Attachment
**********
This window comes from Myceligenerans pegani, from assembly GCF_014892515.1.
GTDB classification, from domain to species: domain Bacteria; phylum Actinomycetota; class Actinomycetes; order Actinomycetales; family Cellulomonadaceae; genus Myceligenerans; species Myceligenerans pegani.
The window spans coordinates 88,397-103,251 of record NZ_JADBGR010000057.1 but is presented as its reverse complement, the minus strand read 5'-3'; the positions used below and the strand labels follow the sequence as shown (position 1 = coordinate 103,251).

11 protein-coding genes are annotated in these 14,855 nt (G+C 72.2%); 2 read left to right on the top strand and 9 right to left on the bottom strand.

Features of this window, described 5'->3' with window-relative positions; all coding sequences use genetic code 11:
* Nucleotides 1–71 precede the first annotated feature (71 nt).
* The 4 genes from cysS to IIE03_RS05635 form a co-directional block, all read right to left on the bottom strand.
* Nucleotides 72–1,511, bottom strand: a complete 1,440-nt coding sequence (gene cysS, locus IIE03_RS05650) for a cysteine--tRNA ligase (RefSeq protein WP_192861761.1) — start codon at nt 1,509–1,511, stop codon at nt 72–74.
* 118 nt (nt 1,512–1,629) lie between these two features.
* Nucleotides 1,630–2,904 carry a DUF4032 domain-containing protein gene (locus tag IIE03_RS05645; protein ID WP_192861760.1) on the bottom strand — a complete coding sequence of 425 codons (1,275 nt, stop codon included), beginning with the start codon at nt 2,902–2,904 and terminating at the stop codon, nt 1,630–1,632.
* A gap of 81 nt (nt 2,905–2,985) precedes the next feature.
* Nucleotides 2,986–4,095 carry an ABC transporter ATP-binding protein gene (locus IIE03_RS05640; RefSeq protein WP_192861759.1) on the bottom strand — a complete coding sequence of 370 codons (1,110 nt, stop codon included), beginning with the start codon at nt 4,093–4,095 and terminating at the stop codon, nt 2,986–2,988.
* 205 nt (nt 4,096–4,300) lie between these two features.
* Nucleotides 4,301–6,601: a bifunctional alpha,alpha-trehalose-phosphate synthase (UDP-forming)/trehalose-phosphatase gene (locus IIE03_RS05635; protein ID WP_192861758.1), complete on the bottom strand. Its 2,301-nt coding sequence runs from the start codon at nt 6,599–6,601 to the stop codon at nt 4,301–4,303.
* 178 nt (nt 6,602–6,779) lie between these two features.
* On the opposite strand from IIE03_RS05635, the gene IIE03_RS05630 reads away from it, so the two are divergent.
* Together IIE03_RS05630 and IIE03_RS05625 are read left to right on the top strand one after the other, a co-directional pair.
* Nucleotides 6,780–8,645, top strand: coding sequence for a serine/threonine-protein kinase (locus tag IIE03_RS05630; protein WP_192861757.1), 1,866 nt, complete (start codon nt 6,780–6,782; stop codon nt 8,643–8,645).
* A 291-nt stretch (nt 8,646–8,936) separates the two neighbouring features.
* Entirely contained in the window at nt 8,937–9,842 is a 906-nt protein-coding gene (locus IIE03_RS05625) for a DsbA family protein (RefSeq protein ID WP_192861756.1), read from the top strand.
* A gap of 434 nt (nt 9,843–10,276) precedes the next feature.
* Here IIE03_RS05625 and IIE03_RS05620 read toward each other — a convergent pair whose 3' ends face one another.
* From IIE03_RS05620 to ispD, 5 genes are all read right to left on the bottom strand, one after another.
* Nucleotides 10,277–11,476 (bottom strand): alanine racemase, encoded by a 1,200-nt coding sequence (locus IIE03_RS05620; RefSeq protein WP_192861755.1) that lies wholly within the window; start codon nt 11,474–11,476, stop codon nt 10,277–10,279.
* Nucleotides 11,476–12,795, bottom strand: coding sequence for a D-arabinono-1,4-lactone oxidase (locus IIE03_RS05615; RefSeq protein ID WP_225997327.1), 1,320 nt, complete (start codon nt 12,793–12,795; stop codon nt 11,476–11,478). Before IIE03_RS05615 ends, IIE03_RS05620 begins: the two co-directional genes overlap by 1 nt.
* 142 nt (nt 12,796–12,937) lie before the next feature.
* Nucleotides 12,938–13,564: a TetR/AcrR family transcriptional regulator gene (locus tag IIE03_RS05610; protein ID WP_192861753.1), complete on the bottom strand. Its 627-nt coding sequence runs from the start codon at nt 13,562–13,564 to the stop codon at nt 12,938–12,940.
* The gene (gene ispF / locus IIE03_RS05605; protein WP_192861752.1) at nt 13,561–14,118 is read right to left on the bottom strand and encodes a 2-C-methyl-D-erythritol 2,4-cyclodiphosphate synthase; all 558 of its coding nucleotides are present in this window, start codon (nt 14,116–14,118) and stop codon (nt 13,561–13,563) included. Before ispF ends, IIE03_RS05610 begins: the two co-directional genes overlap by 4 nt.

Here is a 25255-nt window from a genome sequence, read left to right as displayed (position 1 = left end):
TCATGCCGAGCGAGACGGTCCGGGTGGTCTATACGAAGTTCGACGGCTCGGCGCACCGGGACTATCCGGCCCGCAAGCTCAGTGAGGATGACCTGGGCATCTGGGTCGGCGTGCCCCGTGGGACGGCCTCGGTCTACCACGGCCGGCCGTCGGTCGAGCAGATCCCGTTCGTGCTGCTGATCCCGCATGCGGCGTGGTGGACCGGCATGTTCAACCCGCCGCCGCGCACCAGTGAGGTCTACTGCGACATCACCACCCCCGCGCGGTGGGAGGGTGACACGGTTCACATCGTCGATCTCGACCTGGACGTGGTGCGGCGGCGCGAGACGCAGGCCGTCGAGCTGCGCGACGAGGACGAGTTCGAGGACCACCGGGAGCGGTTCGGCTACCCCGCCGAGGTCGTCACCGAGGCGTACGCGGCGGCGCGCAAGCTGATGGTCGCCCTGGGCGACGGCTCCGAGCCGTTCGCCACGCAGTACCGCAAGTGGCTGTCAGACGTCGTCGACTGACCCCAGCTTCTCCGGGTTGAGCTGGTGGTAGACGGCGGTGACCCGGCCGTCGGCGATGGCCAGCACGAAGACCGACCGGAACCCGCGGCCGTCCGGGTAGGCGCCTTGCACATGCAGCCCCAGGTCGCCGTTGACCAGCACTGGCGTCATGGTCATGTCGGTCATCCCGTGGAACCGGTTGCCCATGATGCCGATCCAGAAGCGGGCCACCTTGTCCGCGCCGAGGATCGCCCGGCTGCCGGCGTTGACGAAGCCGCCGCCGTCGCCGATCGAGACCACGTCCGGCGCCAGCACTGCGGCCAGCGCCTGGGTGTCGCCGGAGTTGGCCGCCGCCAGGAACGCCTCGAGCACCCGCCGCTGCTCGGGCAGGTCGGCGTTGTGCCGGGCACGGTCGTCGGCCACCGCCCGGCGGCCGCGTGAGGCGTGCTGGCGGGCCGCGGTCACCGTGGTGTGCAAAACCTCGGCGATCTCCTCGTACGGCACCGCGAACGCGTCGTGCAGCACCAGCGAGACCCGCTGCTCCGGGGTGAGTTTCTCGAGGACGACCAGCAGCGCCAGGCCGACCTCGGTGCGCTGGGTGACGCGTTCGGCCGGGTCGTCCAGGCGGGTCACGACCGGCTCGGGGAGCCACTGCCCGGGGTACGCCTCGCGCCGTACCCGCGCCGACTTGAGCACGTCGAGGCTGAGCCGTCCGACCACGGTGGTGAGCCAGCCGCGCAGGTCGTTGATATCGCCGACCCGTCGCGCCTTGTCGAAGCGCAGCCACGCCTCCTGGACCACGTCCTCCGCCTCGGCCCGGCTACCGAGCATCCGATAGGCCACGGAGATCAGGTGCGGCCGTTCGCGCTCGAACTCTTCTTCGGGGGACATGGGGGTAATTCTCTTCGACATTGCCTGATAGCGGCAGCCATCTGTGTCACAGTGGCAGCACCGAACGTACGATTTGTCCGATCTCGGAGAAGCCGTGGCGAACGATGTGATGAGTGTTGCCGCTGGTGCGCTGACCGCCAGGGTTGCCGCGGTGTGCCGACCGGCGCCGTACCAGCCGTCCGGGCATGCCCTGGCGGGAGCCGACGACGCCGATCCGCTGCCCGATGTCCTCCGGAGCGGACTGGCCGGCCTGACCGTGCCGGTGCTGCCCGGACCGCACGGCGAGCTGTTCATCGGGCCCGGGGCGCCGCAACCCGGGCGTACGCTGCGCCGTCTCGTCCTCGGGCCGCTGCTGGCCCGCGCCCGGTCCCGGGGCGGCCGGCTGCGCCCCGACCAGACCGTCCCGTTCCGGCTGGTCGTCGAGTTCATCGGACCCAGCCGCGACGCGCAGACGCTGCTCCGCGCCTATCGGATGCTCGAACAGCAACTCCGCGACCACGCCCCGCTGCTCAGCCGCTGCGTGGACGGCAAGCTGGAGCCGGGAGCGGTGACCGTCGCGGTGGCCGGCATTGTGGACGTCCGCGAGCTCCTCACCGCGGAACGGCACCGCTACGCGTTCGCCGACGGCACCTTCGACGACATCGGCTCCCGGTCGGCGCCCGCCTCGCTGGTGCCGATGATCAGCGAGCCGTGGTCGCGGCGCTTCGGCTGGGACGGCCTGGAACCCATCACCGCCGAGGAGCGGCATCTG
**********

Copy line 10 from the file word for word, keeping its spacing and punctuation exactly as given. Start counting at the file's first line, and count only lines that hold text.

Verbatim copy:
* Nucleotides 1,630–2,904 carry a DUF4032 domain-containing protein gene (locus tag IIE03_RS05645; protein ID WP_192861760.1) on the bottom strand — a complete coding sequence of 425 codons (1,275 nt, stop codon included), beginning with the start codon at nt 2,902–2,904 and terminating at the stop codon, nt 1,630–1,632.